What’s-Her-Name sits in the garden staring at the front porch. She has been staring at it most of the day -- we have unsettled her by insisting that she and the other cats go in and out the front door, as Q is varnishing the back steps.
They'll be dry enough for cats to use tonight, he says as he comes in the front door, carrying his can of varnish and paint brush from his task around back. Not for people, yet, but cats should be fine.
They don't like the front door, I tell him. I had to carry Gypsy out there this morning. This is a bigger deal than one might think: What's-Her-Name weighs just over six pounds and Noodle weighs a little over five, but Gypsy tips the scale at twenty-two. I can carry Noodle in one hand and the garden hose in the other. With Gypsy, you need both hands.
Noodle goes to the back door and stands up on her hind legs to look at the brilliant blue tarp that covers the stairs. She looks for a long time, as if she can't credit the evidence of her own eyes. Tonight, I tell her, but I know she doesn't believe me. An unknown force has sealed off one of her exits. Something is not right.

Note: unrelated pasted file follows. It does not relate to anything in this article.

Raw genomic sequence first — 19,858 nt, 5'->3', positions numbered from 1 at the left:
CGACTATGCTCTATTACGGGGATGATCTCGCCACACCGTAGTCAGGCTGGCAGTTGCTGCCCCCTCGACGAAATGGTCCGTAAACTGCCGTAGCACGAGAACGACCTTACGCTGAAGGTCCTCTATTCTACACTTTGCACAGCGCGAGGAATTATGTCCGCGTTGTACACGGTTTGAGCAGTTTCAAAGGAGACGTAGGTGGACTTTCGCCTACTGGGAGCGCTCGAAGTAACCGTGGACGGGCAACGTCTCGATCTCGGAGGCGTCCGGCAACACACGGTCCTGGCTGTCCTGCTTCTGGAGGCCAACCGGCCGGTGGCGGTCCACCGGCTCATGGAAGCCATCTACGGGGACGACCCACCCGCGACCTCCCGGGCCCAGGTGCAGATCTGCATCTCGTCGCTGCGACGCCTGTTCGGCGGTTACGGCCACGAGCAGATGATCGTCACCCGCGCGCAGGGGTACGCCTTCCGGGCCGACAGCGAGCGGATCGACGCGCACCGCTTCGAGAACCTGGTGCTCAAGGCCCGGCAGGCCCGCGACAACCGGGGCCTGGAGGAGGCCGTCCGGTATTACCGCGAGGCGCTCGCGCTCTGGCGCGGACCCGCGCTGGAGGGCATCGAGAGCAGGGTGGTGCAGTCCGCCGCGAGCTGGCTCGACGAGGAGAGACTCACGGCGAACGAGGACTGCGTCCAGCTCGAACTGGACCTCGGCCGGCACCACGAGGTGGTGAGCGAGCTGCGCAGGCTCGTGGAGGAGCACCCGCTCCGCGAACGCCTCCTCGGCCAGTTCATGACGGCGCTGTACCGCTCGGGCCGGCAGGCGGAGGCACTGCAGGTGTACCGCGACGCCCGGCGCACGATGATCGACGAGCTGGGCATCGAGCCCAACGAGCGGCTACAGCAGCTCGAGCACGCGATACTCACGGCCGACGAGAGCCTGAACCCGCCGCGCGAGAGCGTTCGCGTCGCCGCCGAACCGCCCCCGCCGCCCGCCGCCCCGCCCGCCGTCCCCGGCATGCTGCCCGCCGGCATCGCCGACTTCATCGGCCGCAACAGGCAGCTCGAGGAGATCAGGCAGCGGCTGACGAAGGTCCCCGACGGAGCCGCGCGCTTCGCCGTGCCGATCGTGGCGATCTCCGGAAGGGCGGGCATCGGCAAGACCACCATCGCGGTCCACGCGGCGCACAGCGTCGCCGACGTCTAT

They keep going back to check on it as the days wears on. Perhaps it is no longer true. Perhaps I was mistaken. Maybe it was just a bad dream. But there is the tarp, covering God knows what horror beneath its garish blueness.
I suppose it's funny, but I'm not laughing. I know what it is not to believe the evidence of my own eyes, to look right at something terrible and not grasp that it is actually happening, to awaken the next morning thinking it might have been a dream and then to remember that no, it was real, and to be unable to believe it all over again. To forget for a moment and feel normal again, and then to have it come crashing back, hit the solar plexus and slide sickly down into the pit of the stomach.
Tonight can't come soon enough. We can restore what the cats have lost. They are fortunate indeed.